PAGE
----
Also known as Otkritie Arena, this 45,360-capacity stadium opened in September 2014 with a game between FC Spartak Moscow and Red Star Belgrade. It was one of the four stadiums to host the 2017 FIFA Confederations Cup, together with Kazan Arena, St. Petersburg’s Krestovsky Stadium and Fisht Stadium in Sochi. Apart from being home to FC Spartak Moscow and playing host to football games, Spartak Stadium is used as a concert venue for major events such as Park Live Festival.
Although the stadium is located somewhat on the outskirts of Moscow, there are lots of transport options to help you get there, and most of them are set to be free for FAN ID-holders during the 2018 FIFA World Cup. If you’ve already bought tickets and applied for your FAN ID, you’re entitled to free rides on ground transport (excluding marshrutkas and taxis), as well as Moscow’s Metro, Central Circle, Aeroexpress trains and commuter trains in Moscow and the Moscow region. Moscow Metro is a surefire option if you don’t want to get stuck in the city’s notorious traffic. Spartak Stadium is a five-minute walk from Spartak Metro Station and a ten-minute walk from Tushinskaya Metro Station. There are also 31 different bus routes as well as 14 routed taxis that stop at the Tushinskaya Metro Station.
Spartak Stadium/Otkrytie Arena, 69 Volokolamskoye sh., Moscow, Russia, + 7 495 530 95 01
Moscow offers a cornucopia of choices when it comes to attractions: the closer you get to the city center, the more options you have. However, there are still things to do near Spartak Stadium if you have a couple of hours to kill before the game. Taking a walk along the Moscow Canal is a great way to explore the city’s Soviet legacy, with the canal’s water sluice number 8 only a short walk from the stadium. If you’re looking for a breath of fresh air, you can escape the city noise at Severnoye Tushino, a 54-hectare park divided into five themed zones. The educational zone is home to the Museum of Submarine Navy, located in a dry-docked Tango-class submarine B-396.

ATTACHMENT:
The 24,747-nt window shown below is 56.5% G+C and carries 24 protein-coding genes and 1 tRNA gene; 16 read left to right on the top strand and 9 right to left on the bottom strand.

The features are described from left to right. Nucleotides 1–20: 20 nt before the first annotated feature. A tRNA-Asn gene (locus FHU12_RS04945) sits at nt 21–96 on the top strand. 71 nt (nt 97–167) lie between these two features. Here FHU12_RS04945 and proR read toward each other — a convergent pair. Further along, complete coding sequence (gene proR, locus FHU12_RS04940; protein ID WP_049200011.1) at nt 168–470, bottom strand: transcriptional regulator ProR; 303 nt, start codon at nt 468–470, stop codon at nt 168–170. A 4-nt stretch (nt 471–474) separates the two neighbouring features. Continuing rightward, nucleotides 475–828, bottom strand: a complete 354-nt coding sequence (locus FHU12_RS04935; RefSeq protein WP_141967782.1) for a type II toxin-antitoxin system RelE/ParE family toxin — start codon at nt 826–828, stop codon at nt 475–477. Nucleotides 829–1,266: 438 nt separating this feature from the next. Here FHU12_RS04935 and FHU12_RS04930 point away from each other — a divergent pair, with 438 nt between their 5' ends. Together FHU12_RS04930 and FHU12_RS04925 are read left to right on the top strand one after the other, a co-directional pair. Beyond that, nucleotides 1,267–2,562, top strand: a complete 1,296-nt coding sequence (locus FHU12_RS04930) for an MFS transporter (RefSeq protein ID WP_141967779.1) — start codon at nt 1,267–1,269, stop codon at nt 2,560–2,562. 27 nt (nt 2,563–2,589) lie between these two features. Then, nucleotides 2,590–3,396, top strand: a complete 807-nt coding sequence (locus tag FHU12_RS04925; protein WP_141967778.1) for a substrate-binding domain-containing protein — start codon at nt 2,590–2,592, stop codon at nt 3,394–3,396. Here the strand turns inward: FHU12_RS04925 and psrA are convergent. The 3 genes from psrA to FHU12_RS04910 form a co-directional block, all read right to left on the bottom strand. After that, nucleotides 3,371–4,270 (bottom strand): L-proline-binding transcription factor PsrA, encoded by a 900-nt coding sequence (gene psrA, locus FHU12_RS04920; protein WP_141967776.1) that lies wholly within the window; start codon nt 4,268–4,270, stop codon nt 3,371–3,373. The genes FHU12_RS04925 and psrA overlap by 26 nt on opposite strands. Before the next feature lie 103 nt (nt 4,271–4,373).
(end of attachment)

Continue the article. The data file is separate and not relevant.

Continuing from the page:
Severnoye Tushino Park, Svobody Street, Moscow, Russia, +7 495 640 73 55
Museum of Submarine Navy, 52 Svobody Street, Moscow, Russia, + 7 926 522 15 96
There are over 2,000 restaurants in Moscow offering all kinds of food for every budget. If hunger strikes while you’re in Severnoye Tushino Park, be sure to stop at Robin Bo – a cosy family café with a lovely summer terrace. Take a five-minute walk from the park and you’ll find yourself at Ritorno Restaurant, a welcoming spot that serves European and Japanese food. For those craving Chinese cuisine, there’s KNR Restaurant, which is the closest to the stadium.
Robin Bo, 56 Svobody Street, Moscow, Russia, + 7 495 788 77 75
Ritorno, 45 Svobody Street, bld.1, Moscow, Russia, + 7 499 497 19 18
KNR, Volokolamskoye shosse, 88, Moscow, Russia, +7 495 491 52 01
Watering holes a stumbling distance away from the stadium may be hard to find, so your best bet is to head towards nearby Svobody Street. Around here, there are several bars and pubs and places to grab food. Craft pub 69 Pints is a good choice if you want to try some locally made brews and international beers in a lively venue. Now a chain with three locations around Moscow, 69 Pints began at this location. Across the Moscow Canal is Beertep, another craft beer pub. Here, you can taste a selection of beers from some of the breweries that are leading Russia’s current craft beer wave.
69 Pints Craft Pub, Skhodnenskaya Street 31, Moscow, Russia, +7 916 249 37 07
Beertep, Admiral Makarov Street 6, Moscow, Russia, +7 925 866 78 73
Dasha Fomina also contributed to this article.